WHILE Cork’s U20 hurlers have secured their place in the 2020 All-Ireland final, no date has been set for the game, which was originally due to take place in the second weekend in January.
Even when GAA action does resume, Pat Ryan’s Rebels must wait for the outcome of the Leinster final between Galway and Dublin to find out their opponents. Should it be the Tribesmen who prevail, there would be a Corkman in the opposition dugout for the final.
Skibbereen native Gordon Crowley is part of the Galway backroom team, having been involved in four All-Ireland minor-winning sides as well as a successful U21 team.
While the wait to get on the field can be frustrating, there is at least the consolation that time can be spent doing prepatory work.
“This probably falls into my swim-lane,” Crowley says, “but you’ve a bit more time to do opposition analysis and prepare that side of things, which is more time than we’ve ever had before.
“A lot of it is trying to say, ‘Look, we’ll get the same amount of time that we did the last time,’ and then making sure that the players are ready when that call comes.
“Those plans are already in place, so as soon as the time is defined, then the relative plan can be set, so to speak.”
Otherwise, it’s a case of trying to ensure team spirit remains present through remote meetings, though Crowley acknowledges that they are well-versed in that after last year.
“We went back at 10 days’ notice to play Laois in Portlaoise at the beginning of December,” he says.
“We won that, which was a good dry run because the Kilkenny game was a week later in the same location and at the same time. It just got everybody involved in the protocol of going to games, driving on their own, entering the venue – certainly, the two games I was at, the people there were top-class in terms of checking things.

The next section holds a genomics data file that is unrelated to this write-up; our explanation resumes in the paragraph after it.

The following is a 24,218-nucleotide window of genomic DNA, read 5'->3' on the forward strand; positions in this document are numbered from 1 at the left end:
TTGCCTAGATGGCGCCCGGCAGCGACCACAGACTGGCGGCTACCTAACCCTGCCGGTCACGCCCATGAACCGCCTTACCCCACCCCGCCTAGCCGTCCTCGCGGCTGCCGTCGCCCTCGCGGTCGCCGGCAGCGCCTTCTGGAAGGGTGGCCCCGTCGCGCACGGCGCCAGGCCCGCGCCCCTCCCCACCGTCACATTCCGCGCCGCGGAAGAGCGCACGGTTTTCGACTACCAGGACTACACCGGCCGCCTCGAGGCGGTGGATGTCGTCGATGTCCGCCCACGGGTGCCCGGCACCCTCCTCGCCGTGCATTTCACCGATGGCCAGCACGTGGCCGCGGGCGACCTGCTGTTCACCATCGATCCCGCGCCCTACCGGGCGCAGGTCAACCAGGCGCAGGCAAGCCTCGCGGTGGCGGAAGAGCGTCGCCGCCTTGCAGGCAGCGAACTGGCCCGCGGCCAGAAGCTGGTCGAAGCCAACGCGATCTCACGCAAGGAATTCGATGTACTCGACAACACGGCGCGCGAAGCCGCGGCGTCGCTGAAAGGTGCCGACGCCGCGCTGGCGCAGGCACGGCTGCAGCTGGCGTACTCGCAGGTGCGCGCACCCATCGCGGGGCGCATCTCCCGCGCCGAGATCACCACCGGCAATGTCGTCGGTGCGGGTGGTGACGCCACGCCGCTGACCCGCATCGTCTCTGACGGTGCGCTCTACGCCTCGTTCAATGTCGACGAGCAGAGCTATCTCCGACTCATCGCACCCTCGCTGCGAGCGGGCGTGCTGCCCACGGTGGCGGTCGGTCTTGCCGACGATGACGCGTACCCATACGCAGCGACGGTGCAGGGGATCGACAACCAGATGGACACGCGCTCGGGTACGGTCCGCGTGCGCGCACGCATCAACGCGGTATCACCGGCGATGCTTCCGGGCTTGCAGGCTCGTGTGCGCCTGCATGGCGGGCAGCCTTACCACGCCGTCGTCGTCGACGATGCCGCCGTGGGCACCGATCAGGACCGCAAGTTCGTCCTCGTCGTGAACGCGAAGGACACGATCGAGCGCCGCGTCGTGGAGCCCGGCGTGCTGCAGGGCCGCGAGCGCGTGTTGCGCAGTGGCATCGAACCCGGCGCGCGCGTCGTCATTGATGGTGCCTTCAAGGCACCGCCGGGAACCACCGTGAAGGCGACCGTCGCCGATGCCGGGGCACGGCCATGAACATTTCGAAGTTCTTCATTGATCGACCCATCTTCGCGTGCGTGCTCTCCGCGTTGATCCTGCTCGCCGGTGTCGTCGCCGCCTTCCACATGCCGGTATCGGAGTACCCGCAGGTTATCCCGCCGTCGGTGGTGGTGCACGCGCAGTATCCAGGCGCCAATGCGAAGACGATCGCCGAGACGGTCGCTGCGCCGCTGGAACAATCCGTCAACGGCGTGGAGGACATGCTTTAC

“We beat Kilkenny and it’s great to get over them at any stage, and then the following Wednesday night, we were back in lockdown again and the Leinster final was off.
“There was work done earlier in the year and it was a lot about skills challenges and different things like that – that only goes so far. Players got their strength and conditioning programmes and stuff to work on but something that has been beneficial has been breaking the panel into smaller groups.
“They all have their personal programmes, they’re working on those in terms of the fitness and the S&C work they can do. Then, there’s a mix of guest speakers, tactical awareness, cooking challenges – trying to keep the group connected, more than anything else.”
However, Crowley doesn’t think that the lack of on-field activity will stymie tactical development and evolution when things do eventually get back to normal.
“In fact, you could almost argue the opposite,” he says.
“There are coaches out there, and I know dozens of them, that are seriously hungry for more knowledge, more insight and are using this time to upskill themselves with courses, webinars, books, opposition analysis, looking at trends in how teams are playing.
“I’ve spent the last week going through the Limerick game again [All-Ireland senior semi-final], some of the movements and set-ups that they have on their puck-out.
"You’d be looking at that and asking what can be learned. The behind-the-goal footage from those games, seeing what the goalkeeper sees, there’s some fascinating stuff you can take from it.”
The Shannonsiders are the team for everybody else to try to match, but Crowley knows that that is easier said than done.
“I know everybody talks about their strength and conditioning and how athletic Gearoíd Hegarty and Kyle Hayes and Tom Morrissey are,” he says, “but they have serious skill level, serious touch, serious skill under pressure, operating in tight spaces in the middle third.
“Their decision-making and how quickly they move the ball is really impressive and that’s not just built in the gym, it’s what they’re doing on the field in training. That sets the bar for everyone else, in all categories.”